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HesperiaStar.com
  • End of line for popular Apple Valley pumpkin patch

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  • APPLE VALLEY — Giant sprinklers should be watering freshly planted pumpkins and corn as they prepare for an October appearance at Frazier's u-Pick Pumpkin patch.
    But motorists who have driven past the farm on Bear Valley Road have not seen the beginnings of a corn field or pumpkin patch. What they have noticed are acres and acres of weeds.
    “It’s a story of all good things must come to an end,” said Della Frazier, co-owner of the 20-acre farm in Apple Valley. “At the end of season, we’d look at our account and we realized that we just weren’t making it.”
    In September, Frazier predicted that if things didn’t turn around, the family would not be able to keep the farm afloat.  Unfortunately for the thousands of children, adults and families who’ve visited the farm since 1999, Frazier’s prediction came true.
    Every October, an estimated 10,000 school children took field trips to the farm to find their way through the corn maze, which was designed by Frazier’s husband, George, 81. They also gathered to listen to pumpkin-based stories and sort through nearly 25,000 pumpkins to select their own to decorate or to use in a family recipe.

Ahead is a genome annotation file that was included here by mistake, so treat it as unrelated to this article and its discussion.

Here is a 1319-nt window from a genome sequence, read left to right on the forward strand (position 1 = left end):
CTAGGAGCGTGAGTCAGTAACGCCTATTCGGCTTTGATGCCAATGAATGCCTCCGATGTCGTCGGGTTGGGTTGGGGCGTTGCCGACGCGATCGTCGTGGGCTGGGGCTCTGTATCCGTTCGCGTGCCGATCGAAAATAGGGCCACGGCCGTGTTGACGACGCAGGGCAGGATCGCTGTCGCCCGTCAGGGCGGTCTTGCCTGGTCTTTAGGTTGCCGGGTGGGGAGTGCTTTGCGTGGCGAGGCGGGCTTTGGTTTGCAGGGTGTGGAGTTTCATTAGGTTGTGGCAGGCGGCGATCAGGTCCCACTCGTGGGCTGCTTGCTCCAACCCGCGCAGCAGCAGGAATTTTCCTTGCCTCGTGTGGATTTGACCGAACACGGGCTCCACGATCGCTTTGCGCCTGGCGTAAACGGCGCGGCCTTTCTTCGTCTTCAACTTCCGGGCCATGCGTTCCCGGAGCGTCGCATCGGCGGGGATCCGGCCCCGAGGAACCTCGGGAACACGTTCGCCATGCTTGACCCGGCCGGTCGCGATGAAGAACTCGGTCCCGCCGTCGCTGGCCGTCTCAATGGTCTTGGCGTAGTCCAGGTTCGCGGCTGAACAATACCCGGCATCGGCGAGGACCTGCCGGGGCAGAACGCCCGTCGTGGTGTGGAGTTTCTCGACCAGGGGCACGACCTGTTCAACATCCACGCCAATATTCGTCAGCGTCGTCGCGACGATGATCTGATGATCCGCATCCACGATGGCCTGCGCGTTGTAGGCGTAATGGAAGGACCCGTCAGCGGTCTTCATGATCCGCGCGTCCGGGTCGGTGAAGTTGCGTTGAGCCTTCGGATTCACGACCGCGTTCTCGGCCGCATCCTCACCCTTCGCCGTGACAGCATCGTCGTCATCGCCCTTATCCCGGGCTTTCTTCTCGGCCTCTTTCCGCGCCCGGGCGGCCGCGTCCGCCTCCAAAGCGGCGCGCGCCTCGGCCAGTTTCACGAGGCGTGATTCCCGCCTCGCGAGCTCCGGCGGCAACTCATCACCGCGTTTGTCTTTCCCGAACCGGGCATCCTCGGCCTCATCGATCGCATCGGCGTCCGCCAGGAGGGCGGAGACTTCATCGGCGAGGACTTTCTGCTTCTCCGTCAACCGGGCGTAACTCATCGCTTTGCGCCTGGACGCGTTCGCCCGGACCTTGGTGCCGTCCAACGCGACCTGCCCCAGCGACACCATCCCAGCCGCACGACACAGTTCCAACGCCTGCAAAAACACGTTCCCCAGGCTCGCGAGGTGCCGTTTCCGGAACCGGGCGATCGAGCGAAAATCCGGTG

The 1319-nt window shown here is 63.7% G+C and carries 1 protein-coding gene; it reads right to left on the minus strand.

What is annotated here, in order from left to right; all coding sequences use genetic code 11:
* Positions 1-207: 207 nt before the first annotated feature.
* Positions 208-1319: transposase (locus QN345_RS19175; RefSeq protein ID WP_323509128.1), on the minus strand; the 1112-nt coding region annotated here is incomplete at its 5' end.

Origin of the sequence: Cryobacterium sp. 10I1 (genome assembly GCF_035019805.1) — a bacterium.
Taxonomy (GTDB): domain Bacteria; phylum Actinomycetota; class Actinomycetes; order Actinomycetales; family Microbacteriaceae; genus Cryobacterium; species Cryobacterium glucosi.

“Another High Desert tradition down the drain,” said Angelina Slater, 42, of Apple Valley. “My family would stop by twice a week to buy honey sticks, ride the ponies and soak up the atmosphere. Fall just won’t be the same without them.”
    Over the last three years, the farm has battled extreme heat, a lack of rain, unusual seed growing patterns, vandalism and theft.
    “In the last couple of years, we’ve had a few bad incidences in the corn maze,” Frazier said. “We’ve also had people fill up wheelbarrows full of pumpkins and then just leave without paying for them, or they would just come through and smash them. Things like that just added to the financial stress.”
    Frazier said Mother Nature played a trick on the family last year by producing fewer pumpkins than usual, a trick that was accompanied by cooler evenings and hotter days. A $500 monthly water bill and a sluggish economy, which resulted in lower attendance, also contributed to the farm’s woes.
    “We had to clear the house and property by Aug. 1, but I think there’s one Jack ‘O Lantern left on the fence post,” Frazier said. “The owner has rented out the house, but the property has not been leased out. The owner has been very understanding.”
    Frazier said her family moved out of the rented property and sold their giant Jack ‘O Lantern props, Witch’s Hut shed and harvest-themed props to a business near Lancaster.
    “We’ve brought our kids here at least twice a year,” said Yvette Cooper, 35, from Hesperia. “We love the corn maze, the variety of pumpkins, the train and the petting zoo. My kids are going to be sad when they hear that there’s is no more pumpkin patch.”
    Rene Ray De La Cruz may be reached at 760-951-6227, RDeLa Cruz@VVDailyPress.com or on Twitter@DP_ReneDeLaCruz.
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